Package size reduction: ~30% size and thickness reduction vs. PBGA; package size and routability: one to six signal redistribution metal layers (RDL) and a package size ranging from 2x2mm, to as large at 40x40mm; yields: assembly yield comparable to today’s packages; a cost-competitive, high productivity, large area batch process that eliminates the package substrate and eliminates gold wire bonds/C4 bumps; high-performance package with electroplated copper interconnects, reduced electrical parasitics, improved device efficiencies, higher frequency response, and active structures in routing (shielding, inductors); ultralow-k compatible (<90nm MLM) and compliant with advanced silicon technology. Additional requirements are: lead-free, halogen-free, and ROHS compliant; single chip, multiple chip and embedded component capability; 3D IC enabling with system integration roadmap; certified to JEDEC/commercial/industrial level reliability; and meets or exceeds JEDEC requirements for solder joint reliability and drop test.
In early 2009, RCP achieved both commercial and industrial-level certification on multi redistribution layer parts with a range of package sizes. This technology is also well underway towards meeting automotive level requirements. With thousands of 300mm panels produced to date, yields continue to achieve benchmark levels.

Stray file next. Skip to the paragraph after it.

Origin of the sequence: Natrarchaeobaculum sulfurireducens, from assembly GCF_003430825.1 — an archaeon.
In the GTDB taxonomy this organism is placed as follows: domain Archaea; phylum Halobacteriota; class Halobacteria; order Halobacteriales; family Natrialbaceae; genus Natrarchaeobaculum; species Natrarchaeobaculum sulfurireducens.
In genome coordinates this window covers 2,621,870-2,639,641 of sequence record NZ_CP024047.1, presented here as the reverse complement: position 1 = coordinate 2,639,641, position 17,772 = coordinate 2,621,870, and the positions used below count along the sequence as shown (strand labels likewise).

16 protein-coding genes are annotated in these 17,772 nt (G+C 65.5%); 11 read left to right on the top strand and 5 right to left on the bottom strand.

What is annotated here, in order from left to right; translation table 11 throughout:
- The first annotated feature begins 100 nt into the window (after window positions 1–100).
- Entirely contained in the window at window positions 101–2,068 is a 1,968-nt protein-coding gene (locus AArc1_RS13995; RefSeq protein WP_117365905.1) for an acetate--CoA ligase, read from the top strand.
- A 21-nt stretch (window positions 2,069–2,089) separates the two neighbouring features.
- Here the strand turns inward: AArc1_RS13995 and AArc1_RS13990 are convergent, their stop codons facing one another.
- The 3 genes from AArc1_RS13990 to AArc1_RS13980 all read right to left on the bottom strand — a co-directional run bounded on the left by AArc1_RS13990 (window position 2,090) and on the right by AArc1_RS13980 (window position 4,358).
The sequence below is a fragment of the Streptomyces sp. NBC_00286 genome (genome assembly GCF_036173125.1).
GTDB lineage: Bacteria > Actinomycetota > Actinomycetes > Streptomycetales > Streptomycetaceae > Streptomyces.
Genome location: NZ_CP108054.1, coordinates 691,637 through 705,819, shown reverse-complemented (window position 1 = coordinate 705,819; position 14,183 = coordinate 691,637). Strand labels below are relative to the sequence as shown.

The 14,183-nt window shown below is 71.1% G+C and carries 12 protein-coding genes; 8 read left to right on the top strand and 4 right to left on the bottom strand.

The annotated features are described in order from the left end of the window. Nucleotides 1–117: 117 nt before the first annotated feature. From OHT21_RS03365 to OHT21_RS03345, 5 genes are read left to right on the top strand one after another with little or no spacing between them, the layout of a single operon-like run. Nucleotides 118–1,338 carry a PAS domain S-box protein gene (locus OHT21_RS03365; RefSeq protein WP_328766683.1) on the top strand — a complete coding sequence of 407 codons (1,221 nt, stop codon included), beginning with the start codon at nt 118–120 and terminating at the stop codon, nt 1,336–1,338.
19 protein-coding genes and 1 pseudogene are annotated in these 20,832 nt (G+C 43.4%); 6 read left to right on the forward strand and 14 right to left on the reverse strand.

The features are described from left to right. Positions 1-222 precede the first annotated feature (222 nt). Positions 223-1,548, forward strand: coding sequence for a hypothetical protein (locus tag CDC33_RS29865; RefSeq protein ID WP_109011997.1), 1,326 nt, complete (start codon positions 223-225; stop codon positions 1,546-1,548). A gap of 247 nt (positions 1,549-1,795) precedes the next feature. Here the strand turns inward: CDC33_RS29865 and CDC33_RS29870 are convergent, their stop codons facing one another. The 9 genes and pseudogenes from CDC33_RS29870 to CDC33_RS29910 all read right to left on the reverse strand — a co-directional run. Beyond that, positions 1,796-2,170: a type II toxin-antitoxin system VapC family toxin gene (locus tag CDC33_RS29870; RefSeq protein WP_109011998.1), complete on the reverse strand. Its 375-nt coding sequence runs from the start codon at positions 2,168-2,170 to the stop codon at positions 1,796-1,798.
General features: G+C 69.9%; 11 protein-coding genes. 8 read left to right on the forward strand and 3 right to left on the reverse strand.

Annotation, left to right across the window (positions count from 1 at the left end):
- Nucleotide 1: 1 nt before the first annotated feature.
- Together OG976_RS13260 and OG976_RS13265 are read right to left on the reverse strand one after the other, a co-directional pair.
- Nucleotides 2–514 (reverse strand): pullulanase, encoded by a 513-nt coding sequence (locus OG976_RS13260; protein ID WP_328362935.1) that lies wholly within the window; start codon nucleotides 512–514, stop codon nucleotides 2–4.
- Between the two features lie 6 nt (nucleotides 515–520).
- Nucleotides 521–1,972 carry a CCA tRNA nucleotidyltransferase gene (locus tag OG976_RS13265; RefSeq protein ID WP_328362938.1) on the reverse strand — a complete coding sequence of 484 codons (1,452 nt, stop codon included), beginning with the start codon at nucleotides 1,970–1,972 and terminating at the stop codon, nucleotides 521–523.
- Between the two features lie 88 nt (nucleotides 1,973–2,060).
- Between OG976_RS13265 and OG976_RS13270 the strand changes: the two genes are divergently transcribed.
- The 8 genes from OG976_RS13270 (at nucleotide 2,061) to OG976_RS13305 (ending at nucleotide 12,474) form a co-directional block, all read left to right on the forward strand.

Meeting the analog challenge
The use of RCP technology for digital applications was fairly straight forward, however, its adoption for analog applications had additional challenges. Not only were the end user requirements much more stringent, well beyond JEDEC commercial specifications but the electrical parameter tolerances were dramatically tighter. Process and design enhancements to the RCP technology provided the solution with the added benefit of enabling ~20% reduction in die size, which had a significant benefit to both chip performance and cost.
Freescale RCP multi-die systems currently being developed and sampled to end users are incorporating embedded surface mounted devices, discrete components, active RF features, shielding and thermal management structures while providing better system performance and shorter design cycles. For even more integration and performance, these two dimensional multi-die packages are being built in multiple, 3D planes and 3D integrated packages (Fig. 3).
|Figure 1. Convergence of 3D IC with 3D integrated packages.|
As highlighted by the roadmap (Fig. 1), having the flexibility to design complex systems in a true system is a significant product and application enabler. Being able to integrate with the results of parallel development in 3D ICs provides the industry an appealing high performance, advanced integrated system. At this stage, the applications are extremely broad (Fig. 1).
Freescale is actively engaged in developing and providing RCP package solutions for medical applications, aerospace and optical devices, compact system solutions, advanced robotics and other technologies. Solutions involve the integration of discrete ICs ranging from two to more than 10 components along with added surface mounted devices. Packages in combination of 2D and 3D planes with thickness of < 0.5mm (3D stack) including solder spheres are being sampled. As the need to integrate MEMS devices and advanced memory for sensor applications expands, work is underway to develop modules merging both mechanical and electrical devices into single, highly compact modules.
Navjot Chhabra received his BS degree from Boise State U. and is the RCP development and operations manager at Freescale Semiconductor, 6501 William Cannon Drive West, MD OE:08, Austin, Texas 78735, USA; ph.: (512) 895-6470; email Navjot.firstname.lastname@example.org.